Q&A: PR, social media & the Olympics
It’s no secret that social media played a significant part in the 2012 Olympics. Multichannel.com reported that social media research company Bluefin Labs found NBC’s coverage of the Summer Games to be more social than this year’s Super Bowl, Grammys, Oscars, Golden Globes and last year’s World Series combined. With that in mind, we asked Heather Whaling, president of Geben Communication, how social media impacted the PR pitch during the 2012 Olympics.
Q: What sorts of products/clients have you pitched and what kind of coverage have you garnered?
Heather Whaling (HW): Our client, VenueSeen, is a social media monitoring/management platform that pulls in geotaggged photos from Instagram, Facebook and Foursquare. These Olympics have been dubbed the social Olympics – part of which revolves around the massive amount of photos being shared on Instagram, Twitter and other networks. VenueSeen can track photos by hashtag and location, so we’ve been able to pull together photos from the Olympics and turn that into media coverage. For example, Mashable highlighted 12 “medal-worthy” Instagram photos using data pulled from VenueSeen. Additionally, my client was on the local news talking about this year being the socialympics. We have an infographic going live this weekend on some pretty major national sites as well.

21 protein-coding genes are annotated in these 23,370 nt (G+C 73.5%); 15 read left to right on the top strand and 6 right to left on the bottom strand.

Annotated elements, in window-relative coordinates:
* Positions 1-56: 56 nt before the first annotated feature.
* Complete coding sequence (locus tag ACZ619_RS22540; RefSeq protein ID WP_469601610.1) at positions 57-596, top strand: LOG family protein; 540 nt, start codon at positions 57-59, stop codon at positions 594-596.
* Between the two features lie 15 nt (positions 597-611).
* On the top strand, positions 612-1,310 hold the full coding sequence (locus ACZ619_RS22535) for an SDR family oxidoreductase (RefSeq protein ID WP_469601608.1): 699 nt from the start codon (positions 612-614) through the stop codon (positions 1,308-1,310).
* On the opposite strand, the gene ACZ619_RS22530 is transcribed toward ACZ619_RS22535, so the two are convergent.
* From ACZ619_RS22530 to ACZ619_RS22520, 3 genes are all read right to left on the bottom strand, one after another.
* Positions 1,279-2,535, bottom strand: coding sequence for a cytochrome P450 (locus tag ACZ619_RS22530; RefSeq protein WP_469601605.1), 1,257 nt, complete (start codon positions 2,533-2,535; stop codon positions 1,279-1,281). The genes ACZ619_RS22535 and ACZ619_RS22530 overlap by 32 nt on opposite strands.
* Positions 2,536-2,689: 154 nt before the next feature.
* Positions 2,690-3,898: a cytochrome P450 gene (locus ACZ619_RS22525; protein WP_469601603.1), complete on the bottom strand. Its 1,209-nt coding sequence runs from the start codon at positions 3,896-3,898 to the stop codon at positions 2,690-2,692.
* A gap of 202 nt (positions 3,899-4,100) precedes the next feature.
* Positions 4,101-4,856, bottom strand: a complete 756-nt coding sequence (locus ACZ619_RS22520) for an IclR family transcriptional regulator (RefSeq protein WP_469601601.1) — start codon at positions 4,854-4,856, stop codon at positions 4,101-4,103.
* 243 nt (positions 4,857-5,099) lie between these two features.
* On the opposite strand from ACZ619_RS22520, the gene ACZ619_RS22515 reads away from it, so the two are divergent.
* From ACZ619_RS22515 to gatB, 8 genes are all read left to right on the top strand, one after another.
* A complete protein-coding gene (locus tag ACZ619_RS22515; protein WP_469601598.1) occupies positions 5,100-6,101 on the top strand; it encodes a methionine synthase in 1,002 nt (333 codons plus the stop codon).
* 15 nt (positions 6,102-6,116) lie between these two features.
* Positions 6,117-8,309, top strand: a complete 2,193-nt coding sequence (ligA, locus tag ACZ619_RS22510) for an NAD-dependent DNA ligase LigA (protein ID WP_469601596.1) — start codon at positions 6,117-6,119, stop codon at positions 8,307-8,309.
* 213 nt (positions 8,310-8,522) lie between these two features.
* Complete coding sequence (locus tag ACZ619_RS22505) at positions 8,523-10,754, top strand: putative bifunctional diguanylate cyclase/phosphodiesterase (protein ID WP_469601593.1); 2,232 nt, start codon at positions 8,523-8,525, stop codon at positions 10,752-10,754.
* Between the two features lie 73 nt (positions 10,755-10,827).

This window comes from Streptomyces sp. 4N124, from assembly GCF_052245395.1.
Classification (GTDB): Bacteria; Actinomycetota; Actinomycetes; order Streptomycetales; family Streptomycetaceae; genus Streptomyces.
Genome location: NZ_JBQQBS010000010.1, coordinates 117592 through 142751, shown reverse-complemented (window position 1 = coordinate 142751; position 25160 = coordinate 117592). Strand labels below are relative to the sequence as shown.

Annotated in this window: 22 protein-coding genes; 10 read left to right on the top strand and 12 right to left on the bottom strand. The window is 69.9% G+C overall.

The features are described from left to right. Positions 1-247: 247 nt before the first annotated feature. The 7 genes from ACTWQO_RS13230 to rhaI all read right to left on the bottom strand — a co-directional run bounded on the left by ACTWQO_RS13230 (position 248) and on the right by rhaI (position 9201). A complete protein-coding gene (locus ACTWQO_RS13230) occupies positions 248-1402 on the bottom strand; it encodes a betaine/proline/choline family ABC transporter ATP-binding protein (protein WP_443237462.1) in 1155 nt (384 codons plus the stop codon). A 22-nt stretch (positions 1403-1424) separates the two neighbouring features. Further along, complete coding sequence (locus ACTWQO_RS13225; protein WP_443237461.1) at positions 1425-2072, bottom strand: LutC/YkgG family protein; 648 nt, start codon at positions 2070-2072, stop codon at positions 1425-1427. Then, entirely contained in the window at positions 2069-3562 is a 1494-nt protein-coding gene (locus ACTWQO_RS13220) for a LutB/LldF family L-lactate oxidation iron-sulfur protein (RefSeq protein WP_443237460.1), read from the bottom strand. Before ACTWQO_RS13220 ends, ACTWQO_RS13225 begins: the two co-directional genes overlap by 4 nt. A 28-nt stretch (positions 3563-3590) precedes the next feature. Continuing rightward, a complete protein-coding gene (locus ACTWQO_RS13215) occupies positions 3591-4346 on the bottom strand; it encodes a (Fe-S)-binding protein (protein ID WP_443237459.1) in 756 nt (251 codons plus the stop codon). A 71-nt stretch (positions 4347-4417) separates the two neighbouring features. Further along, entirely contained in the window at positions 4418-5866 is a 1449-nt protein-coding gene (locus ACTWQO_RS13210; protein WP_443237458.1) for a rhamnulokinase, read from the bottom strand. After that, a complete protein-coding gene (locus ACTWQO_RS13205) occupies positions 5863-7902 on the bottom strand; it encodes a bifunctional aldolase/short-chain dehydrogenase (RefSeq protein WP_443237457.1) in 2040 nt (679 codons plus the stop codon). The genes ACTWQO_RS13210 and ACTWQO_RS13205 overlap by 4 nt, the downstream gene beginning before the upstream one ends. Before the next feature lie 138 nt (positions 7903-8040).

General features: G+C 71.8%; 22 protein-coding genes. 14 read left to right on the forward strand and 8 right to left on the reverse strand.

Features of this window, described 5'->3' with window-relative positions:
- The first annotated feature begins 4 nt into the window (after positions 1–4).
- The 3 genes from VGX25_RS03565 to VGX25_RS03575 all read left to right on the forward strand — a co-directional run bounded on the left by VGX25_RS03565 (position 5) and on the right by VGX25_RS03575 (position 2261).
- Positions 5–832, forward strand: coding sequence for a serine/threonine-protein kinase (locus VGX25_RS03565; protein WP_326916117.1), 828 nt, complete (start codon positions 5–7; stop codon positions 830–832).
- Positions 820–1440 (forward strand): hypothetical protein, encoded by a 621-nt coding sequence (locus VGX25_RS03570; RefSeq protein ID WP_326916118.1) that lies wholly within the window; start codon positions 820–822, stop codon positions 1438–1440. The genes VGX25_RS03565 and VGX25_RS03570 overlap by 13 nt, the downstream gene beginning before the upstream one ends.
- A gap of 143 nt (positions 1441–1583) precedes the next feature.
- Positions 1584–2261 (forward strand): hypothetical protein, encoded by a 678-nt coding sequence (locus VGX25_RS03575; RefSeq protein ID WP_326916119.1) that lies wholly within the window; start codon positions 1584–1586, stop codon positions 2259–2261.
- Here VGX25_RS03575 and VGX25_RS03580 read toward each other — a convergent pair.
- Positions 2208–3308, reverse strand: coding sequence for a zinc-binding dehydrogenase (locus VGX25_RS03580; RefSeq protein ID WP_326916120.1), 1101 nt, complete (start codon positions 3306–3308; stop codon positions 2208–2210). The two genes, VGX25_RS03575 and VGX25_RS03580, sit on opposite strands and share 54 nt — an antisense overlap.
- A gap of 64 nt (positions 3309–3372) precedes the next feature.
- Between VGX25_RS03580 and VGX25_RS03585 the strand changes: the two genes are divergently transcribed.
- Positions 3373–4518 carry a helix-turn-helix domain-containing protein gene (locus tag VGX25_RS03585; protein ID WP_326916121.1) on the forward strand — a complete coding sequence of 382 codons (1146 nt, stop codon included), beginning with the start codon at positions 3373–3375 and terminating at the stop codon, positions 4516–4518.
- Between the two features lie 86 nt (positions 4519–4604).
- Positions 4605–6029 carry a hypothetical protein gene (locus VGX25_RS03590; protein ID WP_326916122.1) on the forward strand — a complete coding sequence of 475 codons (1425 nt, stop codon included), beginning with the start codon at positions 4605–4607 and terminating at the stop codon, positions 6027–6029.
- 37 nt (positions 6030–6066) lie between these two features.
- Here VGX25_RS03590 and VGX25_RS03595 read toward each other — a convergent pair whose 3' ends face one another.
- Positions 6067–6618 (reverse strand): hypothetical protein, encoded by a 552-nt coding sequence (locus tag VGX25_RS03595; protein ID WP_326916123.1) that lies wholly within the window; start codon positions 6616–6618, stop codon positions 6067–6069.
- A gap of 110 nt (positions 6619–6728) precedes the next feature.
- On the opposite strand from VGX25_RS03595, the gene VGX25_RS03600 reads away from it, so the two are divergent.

Q: How do you think social media has colored the PR pro’s job this year differently than in past years?
HW: There are lots of people pitching stories about social media and the Olympics, so we had to get creative to make sure our story resonated and attracted reporters’ attention. While reporters are inundated with pitches, they also have to create more content than perhaps in years past (content for the Web, multi-media, print, television, etc). VenueSeen was able to tap into that need for more compelling content by giving reporters easy access to fantastic photos, as well as interesting data about the massive number of photos being posted online from Olympic venues.
Q: How do you cut through the noise when pitching a news organization during a world event like this?
HW: You have to have something valuable to offer reporters. They’re inundated with pitches. VenueSeen’s technology gives us access to photos and data that you can’t get anywhere else. That piqued reporters’ attention and helped us secure high-profile, valuable coverage.
Q: Can you offer any tips on pitching around the Olympics to other PR practitioners?
HW: Be smart about what you’re pitching and who you’re reaching out to. As with any pitch, success requires a solid foundation of research. Know which reporter would be most interested in the content you’re offering. Send a smart, succinct pitch with a clear ask or offer. Make it easy for the reporter to decide if this is worth sharing with their audience or not.
–Katrina M. Mendolera
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